Nature of the lower crust and moho in eastern Nevada from “wide‐angle” reflection measurements

Paul A. Valasek, Robert B. Hawman, Roy A Johnson, Scott B. Smithson

Research output: Contribution to journalArticle

11 Citations (Scopus)

Abstract

Wide angle recordings at offsets between 20 and 40 km in the Ruby Mountains consistently show 5 strong reflections between 4 and 11 s with enough moveout to estimate velocities to the base of the crust. The uppermost “layer” with a temperature corrected velocity of 6.2 km/s and thickness of 9 km corresponds to quartzofeldspathic rocks such as metasedimentary rocks, migmatites and deformed granites and is underlain by a 7‐km‐thick “layer” with velocities of 6.4 km/s which corresponds to quartzofeldspathic material interlayered with amphibolites. The lower crust consists of a heterogeneous, 9 km‐thick zone with velocities of 6.7 to 6.8 km/s corresponding to mafic rocks interlayered with smaller amounts of quartzofeldspathic rock. The lowermost crust is marked by the “X” reflection overlying a 3‐km‐thick “layer” with velocities between 7.4‐7.8 km/s corresponding to anomolous material, possibly layered cumulates. The subhorizontal, layered structure of the crust is caused primarily by ductile extension, which may well be superposed on material added to the crust by underplating. At most, approximately one third of the present crust could have been added by underplating in the Cenozoic.

Original languageEnglish (US)
Pages (from-to)1111-1114
Number of pages4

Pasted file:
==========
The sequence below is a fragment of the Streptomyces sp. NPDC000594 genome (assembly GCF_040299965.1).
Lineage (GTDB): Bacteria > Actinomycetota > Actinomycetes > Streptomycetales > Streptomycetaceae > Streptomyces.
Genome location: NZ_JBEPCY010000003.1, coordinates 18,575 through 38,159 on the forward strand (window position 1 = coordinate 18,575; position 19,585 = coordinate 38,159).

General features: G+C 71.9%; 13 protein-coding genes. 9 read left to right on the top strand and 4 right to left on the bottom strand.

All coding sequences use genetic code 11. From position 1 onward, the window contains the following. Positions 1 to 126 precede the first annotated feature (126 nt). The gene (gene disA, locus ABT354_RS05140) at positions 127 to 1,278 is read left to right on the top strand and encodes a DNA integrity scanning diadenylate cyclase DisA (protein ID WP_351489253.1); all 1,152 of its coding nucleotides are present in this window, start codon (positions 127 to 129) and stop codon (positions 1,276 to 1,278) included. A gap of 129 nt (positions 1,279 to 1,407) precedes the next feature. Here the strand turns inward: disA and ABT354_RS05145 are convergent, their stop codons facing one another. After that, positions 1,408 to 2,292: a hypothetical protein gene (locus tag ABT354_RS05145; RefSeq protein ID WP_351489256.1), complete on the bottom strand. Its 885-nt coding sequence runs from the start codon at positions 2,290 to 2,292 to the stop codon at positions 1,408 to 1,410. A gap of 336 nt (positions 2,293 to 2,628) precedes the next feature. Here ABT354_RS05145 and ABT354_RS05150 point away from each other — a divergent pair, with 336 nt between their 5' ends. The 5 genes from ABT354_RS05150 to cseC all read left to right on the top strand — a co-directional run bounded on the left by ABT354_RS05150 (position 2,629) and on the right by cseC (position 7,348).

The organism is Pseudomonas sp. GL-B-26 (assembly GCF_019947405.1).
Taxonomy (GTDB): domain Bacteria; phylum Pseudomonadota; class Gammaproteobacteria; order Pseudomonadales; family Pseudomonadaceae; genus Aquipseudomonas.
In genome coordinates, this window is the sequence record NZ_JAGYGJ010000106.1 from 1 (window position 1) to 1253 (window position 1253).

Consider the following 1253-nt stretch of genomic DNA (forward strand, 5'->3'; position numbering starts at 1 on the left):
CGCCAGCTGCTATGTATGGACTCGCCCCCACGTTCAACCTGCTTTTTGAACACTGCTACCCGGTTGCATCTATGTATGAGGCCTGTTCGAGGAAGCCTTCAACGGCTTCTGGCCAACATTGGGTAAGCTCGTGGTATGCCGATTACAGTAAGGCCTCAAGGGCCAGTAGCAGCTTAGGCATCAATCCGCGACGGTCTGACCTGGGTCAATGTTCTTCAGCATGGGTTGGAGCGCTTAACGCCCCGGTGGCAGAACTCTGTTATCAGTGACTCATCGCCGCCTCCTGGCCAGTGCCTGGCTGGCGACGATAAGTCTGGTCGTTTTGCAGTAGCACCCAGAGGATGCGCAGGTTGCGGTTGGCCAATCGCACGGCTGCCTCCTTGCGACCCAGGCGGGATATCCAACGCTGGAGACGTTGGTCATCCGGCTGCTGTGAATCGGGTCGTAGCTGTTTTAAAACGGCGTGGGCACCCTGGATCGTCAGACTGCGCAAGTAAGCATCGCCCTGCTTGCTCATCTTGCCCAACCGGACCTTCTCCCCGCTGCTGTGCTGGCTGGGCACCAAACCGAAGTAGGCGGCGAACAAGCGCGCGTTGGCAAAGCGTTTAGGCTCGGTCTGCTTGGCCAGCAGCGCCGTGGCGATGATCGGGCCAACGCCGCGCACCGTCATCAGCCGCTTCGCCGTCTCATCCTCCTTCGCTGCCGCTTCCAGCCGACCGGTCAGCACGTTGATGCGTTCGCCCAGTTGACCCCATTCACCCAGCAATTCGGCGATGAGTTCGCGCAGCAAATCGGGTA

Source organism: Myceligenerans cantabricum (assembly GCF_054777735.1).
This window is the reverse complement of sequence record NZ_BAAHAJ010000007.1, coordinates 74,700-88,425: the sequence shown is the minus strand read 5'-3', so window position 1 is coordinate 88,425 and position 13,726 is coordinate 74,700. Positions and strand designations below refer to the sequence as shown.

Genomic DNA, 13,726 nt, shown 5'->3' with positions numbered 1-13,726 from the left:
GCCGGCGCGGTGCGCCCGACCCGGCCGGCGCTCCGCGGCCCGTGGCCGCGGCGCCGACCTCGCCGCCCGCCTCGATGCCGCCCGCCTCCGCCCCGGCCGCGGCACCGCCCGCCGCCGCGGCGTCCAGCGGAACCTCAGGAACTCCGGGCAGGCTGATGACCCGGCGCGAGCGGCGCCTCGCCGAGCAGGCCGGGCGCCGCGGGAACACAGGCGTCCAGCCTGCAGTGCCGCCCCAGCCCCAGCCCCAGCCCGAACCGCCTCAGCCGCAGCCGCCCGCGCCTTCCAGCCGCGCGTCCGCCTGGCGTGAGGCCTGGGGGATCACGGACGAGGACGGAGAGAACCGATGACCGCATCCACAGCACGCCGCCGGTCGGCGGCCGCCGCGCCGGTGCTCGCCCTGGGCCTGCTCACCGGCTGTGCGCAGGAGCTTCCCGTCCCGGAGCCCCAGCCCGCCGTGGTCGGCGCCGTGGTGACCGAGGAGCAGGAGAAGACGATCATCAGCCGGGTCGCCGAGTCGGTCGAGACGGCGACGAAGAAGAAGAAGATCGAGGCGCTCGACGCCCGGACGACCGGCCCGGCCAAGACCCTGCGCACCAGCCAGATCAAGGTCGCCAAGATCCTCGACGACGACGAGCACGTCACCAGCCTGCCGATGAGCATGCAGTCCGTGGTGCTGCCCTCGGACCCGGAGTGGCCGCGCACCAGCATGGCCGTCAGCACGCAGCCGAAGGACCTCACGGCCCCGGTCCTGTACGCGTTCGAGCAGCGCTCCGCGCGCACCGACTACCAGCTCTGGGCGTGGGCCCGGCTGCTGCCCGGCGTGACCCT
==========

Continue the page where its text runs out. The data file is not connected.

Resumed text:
JournalGeophysical Research Letters
Volume14
Issue number11
DOIs
StatePublished - 1987
Externally publishedYes

Fingerprint

Moho
lower crust
crusts
crust
rocks
underplating
ruby
metasedimentary rock
cumulate
mafic rock
rock
mountains
recording
mountain
material
estimates
temperature

ASJC Scopus subject areas

  • Geophysics
  • Earth and Planetary Sciences(all)

Cite this

Nature of the lower crust and moho in eastern Nevada from “wide‐angle” reflection measurements. / Valasek, Paul A.; Hawman, Robert B.; Johnson, Roy A; Smithson, Scott B.

In: Geophysical Research Letters, Vol. 14, No. 11, 1987, p. 1111-1114.

Research output: Contribution to journalArticle

Valasek, Paul A. ; Hawman, Robert B. ; Johnson, Roy A ; Smithson, Scott B. / Nature of the lower crust and moho in eastern Nevada from “wide‐angle” reflection measurements. In: Geophysical Research Letters. 1987 ; Vol. 14, No. 11. pp. 1111-1114.
@article{fdb39bed97f140378cd9f0ec7bf2ff51,
title = "Nature of the lower crust and moho in eastern Nevada from “wide‐angle” reflection measurements",
abstract = "Wide angle recordings at offsets between 20 and 40 km in the Ruby Mountains consistently show 5 strong reflections between 4 and 11 s with enough moveout to estimate velocities to the base of the crust. The uppermost “layer” with a temperature corrected velocity of 6.2 km/s and thickness of 9 km corresponds to quartzofeldspathic rocks such as metasedimentary rocks, migmatites and deformed granites and is underlain by a 7‐km‐thick “layer” with velocities of 6.4 km/s which corresponds to quartzofeldspathic material interlayered with amphibolites. The lower crust consists of a heterogeneous, 9 km‐thick zone with velocities of 6.7 to 6.8 km/s corresponding to mafic rocks interlayered with smaller amounts of quartzofeldspathic rock. The lowermost crust is marked by the “X” reflection overlying a 3‐km‐thick “layer” with velocities between 7.4‐7.8 km/s corresponding to anomolous material, possibly layered cumulates. The subhorizontal, layered structure of the crust is caused primarily by ductile extension, which may well be superposed on material added to the crust by underplating. At most, approximately one third of the present crust could have been added by underplating in the Cenozoic.",